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February 4, 2013
By Len Garis Joe Clare and Karin Mark

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A strategic partnership has emerged in British Columbia with the intent to reduce fire injuries and fatalities among at-risk populations.

A strategic partnership has emerged in British Columbia with the intent to reduce fire injuries and fatalities among at-risk populations. Fire departments across the province have begun teaming up with British Columbia’s 90 food banks to provide free smoke-alarm education and installation to food-bank clients, who are often at an increased risk of fire.

FFIC-Feb2013-FoodBank2 
A firefighter from Surrey Fire Service presents a worker at a food bank in British Columbia with a smoke alarm – one of 5,000 that Kidde Canada donated to the program.


 

Scientific evidence supports this observation. Studies in Canada and the United States have linked increased fire risk to characteristics such as poverty, age (young children and the elderly), smoking, disability, and mental health or substance abuse issues.

The initiative, which has the potential to reach 90,000 people in 42,000 households, is a component of the smoke-alarm campaign launched this spring by the Fire Chiefs’ Association of B.C. (FCABC) and the provincial government with the goal of ensuring that every British Columbia home has a working smoke alarm.

The partnership between food banks and the fire service was kicked off over the summer with a pilot project in Surrey, which has a history of leveraging data to strategically deploy fire-prevention resources. Surrey Fire Service’s HomeSafe program, for example, has been driving down fires since fall 2008 through door-to-door firefighter visits and smoke-alarm giveaways in the city’s at-risk neighbourhoods.

The notion of partnering with food banks arose when Surrey Fire Service (SFS) was considering what more it could do to promote working smoke alarms in the community, explained Deputy Fire Chief Karen Fry, who is in charge of fire prevention and communications.

“We were talking about targeting the high-risk groups we’d identified in our research as being more likely to not have a working smoke alarm in their residence,” Fry said. “Then we started thinking about organizations that low-income people may frequent.”

Fry and Surrey Fire Chief Len Garis, who is president of the FCABC, contacted the Surrey Food Bank and found a willing partner. It wasn’t the first time an organization had approached the food bank about reaching out to its clientele, said Marilyn Herrmann, the food bank’s executive director.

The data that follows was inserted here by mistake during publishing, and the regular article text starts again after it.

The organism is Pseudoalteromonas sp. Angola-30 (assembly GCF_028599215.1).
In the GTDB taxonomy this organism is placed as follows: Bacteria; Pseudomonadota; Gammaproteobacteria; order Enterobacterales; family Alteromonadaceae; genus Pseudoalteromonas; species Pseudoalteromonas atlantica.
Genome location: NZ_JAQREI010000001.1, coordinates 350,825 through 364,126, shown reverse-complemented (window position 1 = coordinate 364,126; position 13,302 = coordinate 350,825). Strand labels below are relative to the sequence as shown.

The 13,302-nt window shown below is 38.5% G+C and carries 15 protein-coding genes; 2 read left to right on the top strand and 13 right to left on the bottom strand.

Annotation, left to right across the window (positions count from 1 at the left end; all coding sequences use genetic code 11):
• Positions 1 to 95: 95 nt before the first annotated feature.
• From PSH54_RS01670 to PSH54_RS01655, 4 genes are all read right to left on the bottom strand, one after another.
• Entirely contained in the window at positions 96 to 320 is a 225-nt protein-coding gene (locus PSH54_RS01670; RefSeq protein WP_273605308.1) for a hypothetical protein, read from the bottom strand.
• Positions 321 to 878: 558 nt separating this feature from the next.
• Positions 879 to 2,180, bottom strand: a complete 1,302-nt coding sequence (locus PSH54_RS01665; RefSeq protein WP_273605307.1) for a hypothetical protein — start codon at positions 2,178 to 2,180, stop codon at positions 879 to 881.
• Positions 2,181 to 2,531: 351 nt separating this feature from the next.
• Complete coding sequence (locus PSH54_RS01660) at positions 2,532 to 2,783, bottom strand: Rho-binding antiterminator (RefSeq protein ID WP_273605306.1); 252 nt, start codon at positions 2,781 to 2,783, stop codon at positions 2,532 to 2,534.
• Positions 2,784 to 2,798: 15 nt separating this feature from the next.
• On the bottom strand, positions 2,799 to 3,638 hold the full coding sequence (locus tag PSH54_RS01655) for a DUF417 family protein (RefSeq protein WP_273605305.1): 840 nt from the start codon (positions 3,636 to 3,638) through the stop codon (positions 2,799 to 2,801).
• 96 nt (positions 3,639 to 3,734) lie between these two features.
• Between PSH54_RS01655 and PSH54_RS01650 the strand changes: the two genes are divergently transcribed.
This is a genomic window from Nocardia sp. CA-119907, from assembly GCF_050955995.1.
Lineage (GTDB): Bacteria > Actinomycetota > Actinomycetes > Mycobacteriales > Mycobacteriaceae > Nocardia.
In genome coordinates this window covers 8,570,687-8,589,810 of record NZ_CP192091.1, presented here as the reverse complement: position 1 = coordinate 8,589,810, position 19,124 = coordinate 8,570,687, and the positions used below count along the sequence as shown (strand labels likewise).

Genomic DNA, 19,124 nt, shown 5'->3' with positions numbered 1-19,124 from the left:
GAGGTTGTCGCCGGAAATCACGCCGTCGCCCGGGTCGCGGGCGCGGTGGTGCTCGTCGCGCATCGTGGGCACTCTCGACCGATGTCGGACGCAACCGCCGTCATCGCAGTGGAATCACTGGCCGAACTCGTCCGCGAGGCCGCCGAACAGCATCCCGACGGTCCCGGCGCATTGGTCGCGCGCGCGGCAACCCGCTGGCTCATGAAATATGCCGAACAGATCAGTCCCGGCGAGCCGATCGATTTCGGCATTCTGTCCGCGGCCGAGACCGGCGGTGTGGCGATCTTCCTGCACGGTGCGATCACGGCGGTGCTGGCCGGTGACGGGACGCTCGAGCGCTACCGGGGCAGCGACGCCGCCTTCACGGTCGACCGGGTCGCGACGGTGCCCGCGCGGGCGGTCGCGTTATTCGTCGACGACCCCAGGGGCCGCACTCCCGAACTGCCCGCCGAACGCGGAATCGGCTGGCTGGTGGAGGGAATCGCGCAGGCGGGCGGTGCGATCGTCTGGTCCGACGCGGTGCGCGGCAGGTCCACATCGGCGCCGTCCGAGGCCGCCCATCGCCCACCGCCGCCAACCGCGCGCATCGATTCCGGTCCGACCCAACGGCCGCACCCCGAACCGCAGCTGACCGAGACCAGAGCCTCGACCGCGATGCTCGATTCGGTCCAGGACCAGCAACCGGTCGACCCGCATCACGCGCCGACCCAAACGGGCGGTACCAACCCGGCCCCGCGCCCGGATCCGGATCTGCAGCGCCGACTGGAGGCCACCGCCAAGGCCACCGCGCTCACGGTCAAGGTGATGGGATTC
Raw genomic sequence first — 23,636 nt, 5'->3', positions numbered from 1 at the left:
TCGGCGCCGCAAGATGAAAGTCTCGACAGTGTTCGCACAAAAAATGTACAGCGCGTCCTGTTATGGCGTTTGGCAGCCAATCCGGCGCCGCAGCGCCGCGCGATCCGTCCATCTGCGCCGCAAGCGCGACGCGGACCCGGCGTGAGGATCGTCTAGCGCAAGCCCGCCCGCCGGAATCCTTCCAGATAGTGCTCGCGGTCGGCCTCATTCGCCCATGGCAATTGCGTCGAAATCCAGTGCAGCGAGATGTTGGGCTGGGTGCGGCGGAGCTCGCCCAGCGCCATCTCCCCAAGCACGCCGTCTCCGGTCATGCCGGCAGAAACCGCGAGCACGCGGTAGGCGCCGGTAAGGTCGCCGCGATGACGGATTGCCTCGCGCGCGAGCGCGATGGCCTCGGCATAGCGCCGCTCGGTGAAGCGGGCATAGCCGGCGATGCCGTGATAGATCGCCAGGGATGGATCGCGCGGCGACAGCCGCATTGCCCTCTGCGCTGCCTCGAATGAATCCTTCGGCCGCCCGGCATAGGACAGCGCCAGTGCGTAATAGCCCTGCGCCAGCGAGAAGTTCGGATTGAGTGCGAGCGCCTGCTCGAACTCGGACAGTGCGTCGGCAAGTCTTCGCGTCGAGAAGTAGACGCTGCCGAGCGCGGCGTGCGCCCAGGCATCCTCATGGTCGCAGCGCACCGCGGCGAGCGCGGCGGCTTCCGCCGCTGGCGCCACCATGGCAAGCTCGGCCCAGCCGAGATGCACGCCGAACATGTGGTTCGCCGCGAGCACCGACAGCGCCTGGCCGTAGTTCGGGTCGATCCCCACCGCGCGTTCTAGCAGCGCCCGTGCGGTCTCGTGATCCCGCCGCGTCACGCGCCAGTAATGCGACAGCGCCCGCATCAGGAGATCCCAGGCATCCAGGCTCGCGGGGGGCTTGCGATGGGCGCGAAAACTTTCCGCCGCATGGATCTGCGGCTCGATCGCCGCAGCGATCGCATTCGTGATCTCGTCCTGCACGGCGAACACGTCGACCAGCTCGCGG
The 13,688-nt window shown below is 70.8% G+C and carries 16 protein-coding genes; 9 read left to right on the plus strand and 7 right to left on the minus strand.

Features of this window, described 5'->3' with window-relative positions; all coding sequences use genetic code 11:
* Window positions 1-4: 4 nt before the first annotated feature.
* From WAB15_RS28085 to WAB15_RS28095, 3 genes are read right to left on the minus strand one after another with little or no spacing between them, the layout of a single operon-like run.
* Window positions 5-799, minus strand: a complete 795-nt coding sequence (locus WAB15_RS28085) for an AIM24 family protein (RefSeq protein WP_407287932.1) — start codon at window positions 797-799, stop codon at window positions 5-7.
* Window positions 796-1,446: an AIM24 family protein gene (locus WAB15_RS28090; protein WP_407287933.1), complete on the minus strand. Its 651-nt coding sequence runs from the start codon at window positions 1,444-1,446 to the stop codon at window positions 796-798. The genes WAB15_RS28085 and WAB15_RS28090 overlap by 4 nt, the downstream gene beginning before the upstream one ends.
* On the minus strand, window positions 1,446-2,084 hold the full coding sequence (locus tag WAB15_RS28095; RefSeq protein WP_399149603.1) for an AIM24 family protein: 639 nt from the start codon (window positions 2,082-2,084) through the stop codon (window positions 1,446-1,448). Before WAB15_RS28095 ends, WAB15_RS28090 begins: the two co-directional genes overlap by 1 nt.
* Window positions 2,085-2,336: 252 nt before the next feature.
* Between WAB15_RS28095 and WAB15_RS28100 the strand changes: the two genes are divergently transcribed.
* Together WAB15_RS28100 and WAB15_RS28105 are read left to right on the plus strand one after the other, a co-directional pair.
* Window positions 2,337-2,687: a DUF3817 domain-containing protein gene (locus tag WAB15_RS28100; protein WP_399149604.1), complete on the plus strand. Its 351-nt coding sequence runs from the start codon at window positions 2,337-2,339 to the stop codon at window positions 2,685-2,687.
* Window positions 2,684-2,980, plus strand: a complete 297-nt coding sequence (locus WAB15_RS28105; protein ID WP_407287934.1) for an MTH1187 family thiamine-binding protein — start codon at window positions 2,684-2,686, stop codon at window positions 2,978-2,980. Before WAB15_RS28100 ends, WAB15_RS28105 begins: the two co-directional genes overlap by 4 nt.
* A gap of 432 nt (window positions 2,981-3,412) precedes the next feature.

“We welcome requests to provide education and awareness building for our clients,” said Herrman, who is also the president of Food Banks BC “The clients love it when anybody comes in and provides them with free information or a gift that will increase their safety.”

Project details
During the pilot project, SFS members, on alternate duties, attended every distribution session at the food bank for two weeks in August. Clients waiting in line were offered the chance to win one of five $100 grocery gift cards if they completed a survey that helped SFS identify how many households had working smoke alarms.

FFIC-Feb2013-FoodBank1 
Surrey Fire Service placed this display booth inside food banks to educate patrons about how to properly install and test a smoke alarm.


 

Inside the food bank, the firefighters set up a display booth that replicated a room with a ceiling, featuring a TV playing smoke-alarm education videos and a broom to demonstrate how to properly test a smoke alarm. Information brochures were also provided.

The project put SFS in contact with residents from 2,191 households that house a total of 4,820 people.

Of the 806 clients who took the survey, 97 reported not having a smoke alarm at all, and 62 reported having a smoke alarm that didn’t work. SFS followed up with those 159 clients and 47 accepted the offer of a free in-home alarm installation. In some cases, the client’s landlord proactively replaced the smoke alarms after learning about the initiative.